Skip to main content

Hysterectomy Associated With Increased Risk of Bipolar Disorder

May 23, 2019

The risk of developing bipolar disorder was more than double in women who received a hysterectomy, compared with those who did not undergo the procedure, in a study published online in Depression and Anxiety.

“Knowledge about how surgical or natural hormonal withdrawal influences mood is fundamental and emphasizes the importance of coordinated psychiatric and gynecological care,” researchers wrote.

The study compared 4337 women in Taiwan between 30 and 50 years old who received a hysterectomy with 17,348 women matched for age who did not undergo a hysterectomy.

Over nearly 8 years of follow-up, 20 women who had a hysterectomy and 28 women who did not receive developed bipolar disorder. Nineteen of the 20 women who developed bipolar disorder after hysterectomy were diagnosed more than 1 year after the procedure, according to Psychiatric News coverage.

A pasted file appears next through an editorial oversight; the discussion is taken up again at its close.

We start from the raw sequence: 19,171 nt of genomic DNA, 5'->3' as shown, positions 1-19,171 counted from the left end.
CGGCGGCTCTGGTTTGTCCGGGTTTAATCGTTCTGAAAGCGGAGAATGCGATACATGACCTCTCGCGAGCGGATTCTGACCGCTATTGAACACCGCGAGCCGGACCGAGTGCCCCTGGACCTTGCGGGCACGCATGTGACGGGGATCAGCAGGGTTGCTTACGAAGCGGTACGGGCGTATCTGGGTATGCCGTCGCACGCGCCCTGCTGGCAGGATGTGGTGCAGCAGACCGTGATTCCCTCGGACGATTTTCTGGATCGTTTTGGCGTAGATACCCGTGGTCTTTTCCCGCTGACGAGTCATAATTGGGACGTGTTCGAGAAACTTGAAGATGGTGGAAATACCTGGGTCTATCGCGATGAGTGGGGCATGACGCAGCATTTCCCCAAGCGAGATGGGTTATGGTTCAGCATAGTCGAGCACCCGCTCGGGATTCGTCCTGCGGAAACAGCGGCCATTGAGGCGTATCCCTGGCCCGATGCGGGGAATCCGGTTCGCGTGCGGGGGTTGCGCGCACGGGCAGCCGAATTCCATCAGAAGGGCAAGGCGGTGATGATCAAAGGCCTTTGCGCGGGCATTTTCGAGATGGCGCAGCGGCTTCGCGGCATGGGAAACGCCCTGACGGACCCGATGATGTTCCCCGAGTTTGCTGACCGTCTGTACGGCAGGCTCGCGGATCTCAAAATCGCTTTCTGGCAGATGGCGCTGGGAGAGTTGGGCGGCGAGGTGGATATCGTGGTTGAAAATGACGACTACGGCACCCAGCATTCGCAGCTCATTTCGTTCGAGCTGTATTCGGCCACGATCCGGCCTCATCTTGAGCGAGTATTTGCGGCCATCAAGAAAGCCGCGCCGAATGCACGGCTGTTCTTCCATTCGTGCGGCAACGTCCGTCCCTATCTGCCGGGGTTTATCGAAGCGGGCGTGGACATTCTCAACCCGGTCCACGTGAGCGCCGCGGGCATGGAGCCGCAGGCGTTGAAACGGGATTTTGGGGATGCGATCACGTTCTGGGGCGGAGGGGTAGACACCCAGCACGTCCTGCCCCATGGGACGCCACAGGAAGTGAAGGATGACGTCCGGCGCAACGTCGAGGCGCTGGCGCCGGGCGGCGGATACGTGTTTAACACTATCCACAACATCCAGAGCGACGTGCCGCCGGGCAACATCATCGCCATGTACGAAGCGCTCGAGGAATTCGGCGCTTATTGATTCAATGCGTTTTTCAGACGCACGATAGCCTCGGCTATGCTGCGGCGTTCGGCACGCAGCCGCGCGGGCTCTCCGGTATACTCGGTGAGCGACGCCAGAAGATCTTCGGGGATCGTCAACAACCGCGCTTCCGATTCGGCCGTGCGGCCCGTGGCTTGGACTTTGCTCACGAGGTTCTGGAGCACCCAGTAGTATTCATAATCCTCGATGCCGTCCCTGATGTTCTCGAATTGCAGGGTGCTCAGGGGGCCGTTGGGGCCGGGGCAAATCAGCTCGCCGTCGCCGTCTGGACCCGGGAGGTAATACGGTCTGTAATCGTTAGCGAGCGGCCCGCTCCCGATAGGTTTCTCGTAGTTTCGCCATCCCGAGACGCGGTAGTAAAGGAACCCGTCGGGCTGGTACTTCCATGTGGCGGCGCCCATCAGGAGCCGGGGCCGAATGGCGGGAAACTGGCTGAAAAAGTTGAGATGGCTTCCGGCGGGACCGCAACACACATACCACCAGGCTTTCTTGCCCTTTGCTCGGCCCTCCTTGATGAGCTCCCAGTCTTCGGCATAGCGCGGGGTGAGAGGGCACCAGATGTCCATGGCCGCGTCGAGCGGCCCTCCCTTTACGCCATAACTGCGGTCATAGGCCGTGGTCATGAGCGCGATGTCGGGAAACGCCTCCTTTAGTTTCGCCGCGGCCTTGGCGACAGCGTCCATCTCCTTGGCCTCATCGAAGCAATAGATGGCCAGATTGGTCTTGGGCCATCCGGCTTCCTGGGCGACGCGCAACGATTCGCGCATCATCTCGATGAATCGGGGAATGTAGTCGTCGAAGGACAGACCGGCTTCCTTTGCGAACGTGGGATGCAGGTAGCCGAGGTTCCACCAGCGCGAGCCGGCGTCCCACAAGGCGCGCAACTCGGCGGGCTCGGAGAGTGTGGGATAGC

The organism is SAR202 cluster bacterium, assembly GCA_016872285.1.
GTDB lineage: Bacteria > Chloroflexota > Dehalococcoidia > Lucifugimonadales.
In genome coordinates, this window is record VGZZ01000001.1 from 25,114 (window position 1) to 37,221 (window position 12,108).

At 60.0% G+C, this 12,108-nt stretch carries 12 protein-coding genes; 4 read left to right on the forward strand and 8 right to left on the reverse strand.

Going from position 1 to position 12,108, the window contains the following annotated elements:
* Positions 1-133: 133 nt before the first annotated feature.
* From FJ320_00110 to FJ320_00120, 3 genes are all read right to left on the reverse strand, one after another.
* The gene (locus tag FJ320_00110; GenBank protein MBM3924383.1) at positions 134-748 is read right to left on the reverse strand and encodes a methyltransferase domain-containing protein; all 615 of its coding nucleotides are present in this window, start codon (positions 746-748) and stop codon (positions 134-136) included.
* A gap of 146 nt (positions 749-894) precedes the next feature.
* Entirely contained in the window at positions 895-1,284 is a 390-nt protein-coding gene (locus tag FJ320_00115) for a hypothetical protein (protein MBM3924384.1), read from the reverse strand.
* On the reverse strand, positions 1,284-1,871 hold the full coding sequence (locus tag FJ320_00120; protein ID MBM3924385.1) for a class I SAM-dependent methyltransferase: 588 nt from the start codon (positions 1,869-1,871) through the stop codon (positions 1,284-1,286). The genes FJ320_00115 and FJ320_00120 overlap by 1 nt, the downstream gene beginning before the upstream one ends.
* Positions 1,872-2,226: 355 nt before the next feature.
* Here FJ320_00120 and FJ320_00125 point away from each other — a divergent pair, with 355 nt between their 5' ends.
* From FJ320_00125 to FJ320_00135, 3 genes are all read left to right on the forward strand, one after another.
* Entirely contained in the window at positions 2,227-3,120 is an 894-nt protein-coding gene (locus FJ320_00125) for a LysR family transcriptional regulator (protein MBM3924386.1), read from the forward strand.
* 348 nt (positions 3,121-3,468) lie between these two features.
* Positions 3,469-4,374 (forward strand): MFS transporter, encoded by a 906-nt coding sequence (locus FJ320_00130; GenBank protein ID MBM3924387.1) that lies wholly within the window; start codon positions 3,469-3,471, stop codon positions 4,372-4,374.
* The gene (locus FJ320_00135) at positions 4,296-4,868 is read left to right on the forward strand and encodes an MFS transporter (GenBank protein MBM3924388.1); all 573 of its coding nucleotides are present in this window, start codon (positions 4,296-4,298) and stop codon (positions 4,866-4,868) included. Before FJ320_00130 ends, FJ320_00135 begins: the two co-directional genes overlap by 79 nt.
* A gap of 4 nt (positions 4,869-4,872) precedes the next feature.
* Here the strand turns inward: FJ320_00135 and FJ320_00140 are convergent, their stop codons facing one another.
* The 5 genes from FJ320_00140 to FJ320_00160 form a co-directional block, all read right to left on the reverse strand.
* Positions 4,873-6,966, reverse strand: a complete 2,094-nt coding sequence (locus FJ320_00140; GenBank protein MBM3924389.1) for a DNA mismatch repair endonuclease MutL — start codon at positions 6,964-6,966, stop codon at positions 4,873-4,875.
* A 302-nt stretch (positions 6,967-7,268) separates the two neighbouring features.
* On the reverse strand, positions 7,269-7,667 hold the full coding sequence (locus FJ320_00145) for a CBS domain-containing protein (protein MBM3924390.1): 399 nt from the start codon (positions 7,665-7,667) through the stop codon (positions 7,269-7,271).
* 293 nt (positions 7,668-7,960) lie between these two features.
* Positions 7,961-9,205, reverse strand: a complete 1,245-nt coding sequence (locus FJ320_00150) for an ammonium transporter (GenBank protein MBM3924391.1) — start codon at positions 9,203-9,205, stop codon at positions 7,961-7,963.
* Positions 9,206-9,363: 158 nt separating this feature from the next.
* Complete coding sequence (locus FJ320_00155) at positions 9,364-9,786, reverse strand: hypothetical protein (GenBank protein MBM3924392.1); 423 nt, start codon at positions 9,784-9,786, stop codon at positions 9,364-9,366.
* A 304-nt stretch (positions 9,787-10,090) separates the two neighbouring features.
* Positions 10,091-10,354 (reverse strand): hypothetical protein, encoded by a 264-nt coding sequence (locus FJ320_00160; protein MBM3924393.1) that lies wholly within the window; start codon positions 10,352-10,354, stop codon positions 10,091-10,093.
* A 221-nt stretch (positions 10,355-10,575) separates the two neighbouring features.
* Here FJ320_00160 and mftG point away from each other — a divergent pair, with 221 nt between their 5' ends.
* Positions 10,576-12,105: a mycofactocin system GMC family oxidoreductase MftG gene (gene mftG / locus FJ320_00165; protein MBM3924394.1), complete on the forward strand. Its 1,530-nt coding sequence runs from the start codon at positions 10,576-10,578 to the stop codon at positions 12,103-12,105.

VIDEO: When Should Clinicians Screen for Bipolar Disorder?

Women who underwent a hysterectomy were more than twice as likely to develop bipolar disorder, the study found. Endometriosis and Premarin (conjugated estrogen tablets) use at the time of the hysterectomy tripled the incidence of bipolar disorder.

Women taking estradiol at the time of their hysterectomy and women taking Premarin who did not undergo a hysterectomy did not have an increased risk of bipolar disorder, Psychiatric News reported. Meanwhile, women with endometriosis and no hysterectomy had a slightly elevated risk of bipolar disorder.

“This study concluded that women with hysterectomy have an increased risk of bipolar disorder,” researchers wrote. “Endometriosis and hormone therapy may add to the risk of bipolar disorder after hysterectomy.”

—Jolynn Tumolo


Shen YC, Chen W, Tsai IJ, Wang JH, Lin SZ, Ding DC. Association of hysterectomy with bipolar disorder risk: a population-based cohort study. Depression and Anxiety. 2019 April 26;[Epub ahead of print].

Hysterectomy associated with increased risk of bipolar disorder, study suggests [press release]. Psychiatric News. May 6, 2019.

Back to Top